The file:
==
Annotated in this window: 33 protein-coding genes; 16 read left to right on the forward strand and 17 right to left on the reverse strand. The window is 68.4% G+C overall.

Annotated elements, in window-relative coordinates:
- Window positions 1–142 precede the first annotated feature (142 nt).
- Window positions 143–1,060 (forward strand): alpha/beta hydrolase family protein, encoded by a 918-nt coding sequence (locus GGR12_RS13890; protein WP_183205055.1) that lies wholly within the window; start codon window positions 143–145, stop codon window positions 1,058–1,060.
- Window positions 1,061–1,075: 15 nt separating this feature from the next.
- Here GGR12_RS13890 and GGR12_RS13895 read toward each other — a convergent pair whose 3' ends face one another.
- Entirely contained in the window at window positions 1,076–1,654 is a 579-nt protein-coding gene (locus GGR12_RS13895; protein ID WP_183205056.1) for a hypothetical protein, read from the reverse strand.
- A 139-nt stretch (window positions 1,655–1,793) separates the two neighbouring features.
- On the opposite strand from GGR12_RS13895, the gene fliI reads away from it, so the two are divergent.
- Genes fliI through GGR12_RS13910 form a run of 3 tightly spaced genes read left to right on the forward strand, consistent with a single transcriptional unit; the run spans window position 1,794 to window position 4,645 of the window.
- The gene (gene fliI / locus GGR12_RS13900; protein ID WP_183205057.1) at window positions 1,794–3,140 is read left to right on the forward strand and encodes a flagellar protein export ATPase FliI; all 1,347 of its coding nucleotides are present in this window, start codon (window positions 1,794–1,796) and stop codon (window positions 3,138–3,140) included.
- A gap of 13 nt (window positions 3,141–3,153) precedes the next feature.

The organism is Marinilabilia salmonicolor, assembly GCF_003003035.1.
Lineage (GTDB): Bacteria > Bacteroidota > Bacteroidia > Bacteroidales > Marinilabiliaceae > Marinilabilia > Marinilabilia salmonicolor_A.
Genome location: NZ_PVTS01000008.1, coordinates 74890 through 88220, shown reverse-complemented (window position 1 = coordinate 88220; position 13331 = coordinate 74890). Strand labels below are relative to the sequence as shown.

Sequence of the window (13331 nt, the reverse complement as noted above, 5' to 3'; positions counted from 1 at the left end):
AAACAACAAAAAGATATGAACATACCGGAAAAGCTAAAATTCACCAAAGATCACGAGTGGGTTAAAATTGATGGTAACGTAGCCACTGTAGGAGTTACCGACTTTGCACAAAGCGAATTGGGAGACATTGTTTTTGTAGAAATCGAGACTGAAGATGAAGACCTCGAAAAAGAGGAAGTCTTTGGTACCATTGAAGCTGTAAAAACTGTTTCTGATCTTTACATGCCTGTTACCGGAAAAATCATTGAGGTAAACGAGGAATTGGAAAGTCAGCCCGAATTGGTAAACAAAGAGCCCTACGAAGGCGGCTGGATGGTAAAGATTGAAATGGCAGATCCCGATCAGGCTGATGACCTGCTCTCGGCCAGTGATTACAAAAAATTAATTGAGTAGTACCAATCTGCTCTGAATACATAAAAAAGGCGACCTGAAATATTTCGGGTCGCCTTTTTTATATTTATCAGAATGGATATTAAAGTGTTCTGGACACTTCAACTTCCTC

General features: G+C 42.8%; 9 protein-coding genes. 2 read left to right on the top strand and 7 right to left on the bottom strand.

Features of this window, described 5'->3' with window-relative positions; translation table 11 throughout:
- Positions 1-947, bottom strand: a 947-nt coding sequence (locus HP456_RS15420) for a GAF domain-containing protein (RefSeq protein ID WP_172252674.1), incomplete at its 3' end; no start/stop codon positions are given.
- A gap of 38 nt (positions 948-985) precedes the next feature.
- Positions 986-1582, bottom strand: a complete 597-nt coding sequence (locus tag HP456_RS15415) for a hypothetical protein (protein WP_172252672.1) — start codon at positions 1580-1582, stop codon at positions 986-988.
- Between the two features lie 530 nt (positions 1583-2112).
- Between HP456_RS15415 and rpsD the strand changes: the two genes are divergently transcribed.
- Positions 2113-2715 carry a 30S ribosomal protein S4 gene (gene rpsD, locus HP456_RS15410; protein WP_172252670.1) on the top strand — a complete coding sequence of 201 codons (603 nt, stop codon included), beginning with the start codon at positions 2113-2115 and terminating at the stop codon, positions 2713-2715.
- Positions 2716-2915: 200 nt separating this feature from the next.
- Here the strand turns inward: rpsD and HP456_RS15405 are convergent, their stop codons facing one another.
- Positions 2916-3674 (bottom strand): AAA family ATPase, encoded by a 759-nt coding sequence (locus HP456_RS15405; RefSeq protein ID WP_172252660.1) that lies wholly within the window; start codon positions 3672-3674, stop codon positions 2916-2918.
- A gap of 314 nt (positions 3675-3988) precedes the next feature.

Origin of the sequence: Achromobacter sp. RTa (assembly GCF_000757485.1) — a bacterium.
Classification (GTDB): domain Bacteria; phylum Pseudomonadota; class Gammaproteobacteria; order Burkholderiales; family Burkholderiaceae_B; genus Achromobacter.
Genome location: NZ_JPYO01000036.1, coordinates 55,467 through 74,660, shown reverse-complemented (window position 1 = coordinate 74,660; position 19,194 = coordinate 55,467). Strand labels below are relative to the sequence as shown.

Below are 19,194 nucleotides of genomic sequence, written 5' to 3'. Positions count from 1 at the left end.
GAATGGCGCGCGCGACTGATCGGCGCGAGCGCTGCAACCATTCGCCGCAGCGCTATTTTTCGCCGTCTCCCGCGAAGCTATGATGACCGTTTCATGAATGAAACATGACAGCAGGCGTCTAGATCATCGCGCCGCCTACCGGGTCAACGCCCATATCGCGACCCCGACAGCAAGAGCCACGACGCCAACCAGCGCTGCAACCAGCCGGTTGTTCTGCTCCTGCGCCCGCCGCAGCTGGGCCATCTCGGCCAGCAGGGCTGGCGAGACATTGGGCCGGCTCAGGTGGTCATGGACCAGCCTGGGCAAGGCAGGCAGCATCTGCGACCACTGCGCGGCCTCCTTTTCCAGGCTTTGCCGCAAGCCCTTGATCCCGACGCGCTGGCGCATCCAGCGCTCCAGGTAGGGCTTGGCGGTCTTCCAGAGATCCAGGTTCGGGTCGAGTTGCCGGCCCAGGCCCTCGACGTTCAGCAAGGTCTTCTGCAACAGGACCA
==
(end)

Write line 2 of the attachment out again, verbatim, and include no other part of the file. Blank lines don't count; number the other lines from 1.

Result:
Annotated elements, in window-relative coordinates: